At Animal Care Clinic, one of the ways we address pain and inflammation is through the use of cold laser therapy. Cold laser therapy can relieve pain, improve nerve function, stop muscle spasms, speed tissue repair, increase the development of muscle tissue/collagen, and reduce inflammation throughout the body. Still a relatively new technology in veterinary medicine, cold laser therapy has been used in human medicine for over 40 years.

What is cold laser therapy?

L.A.S.E.R. stands for Light Amplification Stimulated Emission Rays. Cold laser therapy is a way of directing highly concentrated light of a particular wavelength to the muscles, tissues, organs, connective tissue, and blood. Poor diet and lifestyle, disease, aging, toxins, and genetics all contribute to the breakdown in communication between cells in the body. Cold laser therapy allows us to stimulate the cells to produce more energy and thus allow them to effectively increase their intracellular communication. The mitochondria in the cells then begin to restore and repair problem areas. By artificially reproducing the cell’s natural wavelength and frequencies we help the cells to heal themselves. When this happens the results are increased overall cellular function, more rapid absorption of nutrients, more efficient elimination of wastes, and reproduction of new cells. All of these new cellular activity aids in:

  • Increasing circulation
  • Alleviating chronic or acute pain by releasing endorphins, the body’s natural pain reliever
  • Reducing swelling and inflammation
  • Speeding up healing and recovery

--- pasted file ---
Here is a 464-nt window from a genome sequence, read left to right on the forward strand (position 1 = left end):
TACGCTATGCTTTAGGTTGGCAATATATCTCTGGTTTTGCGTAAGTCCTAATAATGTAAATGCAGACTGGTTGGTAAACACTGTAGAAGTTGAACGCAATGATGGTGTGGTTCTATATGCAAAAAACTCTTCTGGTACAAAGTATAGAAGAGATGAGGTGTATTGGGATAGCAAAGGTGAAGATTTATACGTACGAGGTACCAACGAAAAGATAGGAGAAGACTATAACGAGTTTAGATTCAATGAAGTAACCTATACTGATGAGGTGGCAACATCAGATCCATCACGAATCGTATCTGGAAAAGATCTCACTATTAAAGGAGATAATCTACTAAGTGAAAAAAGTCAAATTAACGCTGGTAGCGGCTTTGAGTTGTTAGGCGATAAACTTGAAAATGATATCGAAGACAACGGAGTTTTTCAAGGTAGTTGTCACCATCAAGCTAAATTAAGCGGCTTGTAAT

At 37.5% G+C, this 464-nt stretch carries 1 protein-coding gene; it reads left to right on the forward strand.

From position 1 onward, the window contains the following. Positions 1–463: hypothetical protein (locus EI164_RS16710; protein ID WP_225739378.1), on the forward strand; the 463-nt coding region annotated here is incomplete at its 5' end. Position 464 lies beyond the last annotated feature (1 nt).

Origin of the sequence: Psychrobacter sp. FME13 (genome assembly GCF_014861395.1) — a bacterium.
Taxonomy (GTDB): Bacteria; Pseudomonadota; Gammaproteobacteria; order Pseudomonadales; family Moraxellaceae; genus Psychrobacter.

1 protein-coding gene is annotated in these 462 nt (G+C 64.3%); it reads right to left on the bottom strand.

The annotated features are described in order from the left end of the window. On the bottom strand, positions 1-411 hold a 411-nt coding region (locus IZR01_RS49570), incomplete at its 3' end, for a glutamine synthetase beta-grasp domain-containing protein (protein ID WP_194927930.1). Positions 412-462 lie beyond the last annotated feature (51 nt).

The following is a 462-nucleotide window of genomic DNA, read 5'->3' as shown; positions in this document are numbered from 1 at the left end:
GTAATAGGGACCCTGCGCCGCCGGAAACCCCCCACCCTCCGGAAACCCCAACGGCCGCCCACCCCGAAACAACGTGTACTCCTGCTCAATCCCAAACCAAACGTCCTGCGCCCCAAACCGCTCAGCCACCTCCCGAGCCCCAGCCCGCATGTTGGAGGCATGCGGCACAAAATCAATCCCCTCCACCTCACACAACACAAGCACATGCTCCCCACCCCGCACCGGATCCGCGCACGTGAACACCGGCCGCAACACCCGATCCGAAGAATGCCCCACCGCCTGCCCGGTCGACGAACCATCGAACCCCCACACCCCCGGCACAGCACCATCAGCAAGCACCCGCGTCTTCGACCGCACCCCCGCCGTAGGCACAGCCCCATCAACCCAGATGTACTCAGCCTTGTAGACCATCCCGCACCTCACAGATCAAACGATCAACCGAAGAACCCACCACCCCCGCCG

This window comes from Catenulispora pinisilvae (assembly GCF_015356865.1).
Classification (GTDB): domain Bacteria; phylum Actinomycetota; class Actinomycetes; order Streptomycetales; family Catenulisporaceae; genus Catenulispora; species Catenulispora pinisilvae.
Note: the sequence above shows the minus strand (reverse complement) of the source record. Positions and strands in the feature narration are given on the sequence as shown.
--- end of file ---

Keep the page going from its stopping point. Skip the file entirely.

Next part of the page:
What conditions can be treated with cold laser?

Cold laser therapy may be used to treat a number of chronic diseases and injuries. It’s especially effective on musculoskeletal conditions like joint, ligament or tendon injuries, bone fractures, muscle sprains or strains, arthritis, etc. It’s also outstanding for acute injuries like skin lesions, abrasion, wounds, burns, nerve injury, pain from injuries and non-healing wounds, and post-surgical incisions. It has also been used to great effect on a number of chronic diseases including kidney and liver disease, adrenal disease, diabetes, lung congestion, constipation, stomatitis, and irritable bowel disease.

What are the treatments like?

Once the veterinarian prescribes cold laser therapy for a patient, treatments are typically performed by a veterinary technician while the owners remain with their pet. The laser is applied directly to the surface of the skin or held just above the skin if direct contact is too painful. The process may take from 5-20 minutes. There’s no need to shave or clip the area and because treatment is not painful, the pet doesn’t need to be sedated during the process. In fact, many pets seem to enjoy the treatment as the release of endorphins makes them feel good.

Multiple cold laser administrations are usually necessary within the first one to two weeks of treatment. After the initial set, treatments are spread further apart until the maintenance level needed by your pet is eventually reached.

There are no known side effects from properly administered cold laser therapy. The laser used for treatment does not cause burns. Care must be taken to avoid the eyes when using the laser and for this reason, both the technician and patient wear eye protection during the procedure.

Following laser therapy, it’s common for owners to observe their pets become more playful, regain mobility, sleep more soundly, go upstairs more often, and socialize more. Laser therapy may seem odd when medications and surgical interventions are so common in today’s medical field. A treatment that doesn’t require something to be injected or swallowed is unusual. But if using light can help tissue to heal, nerves to regrow, and pain to fade, what’s not to like? Call us at Animal Care Clinic today if you think cold laser therapy might be right for your pet!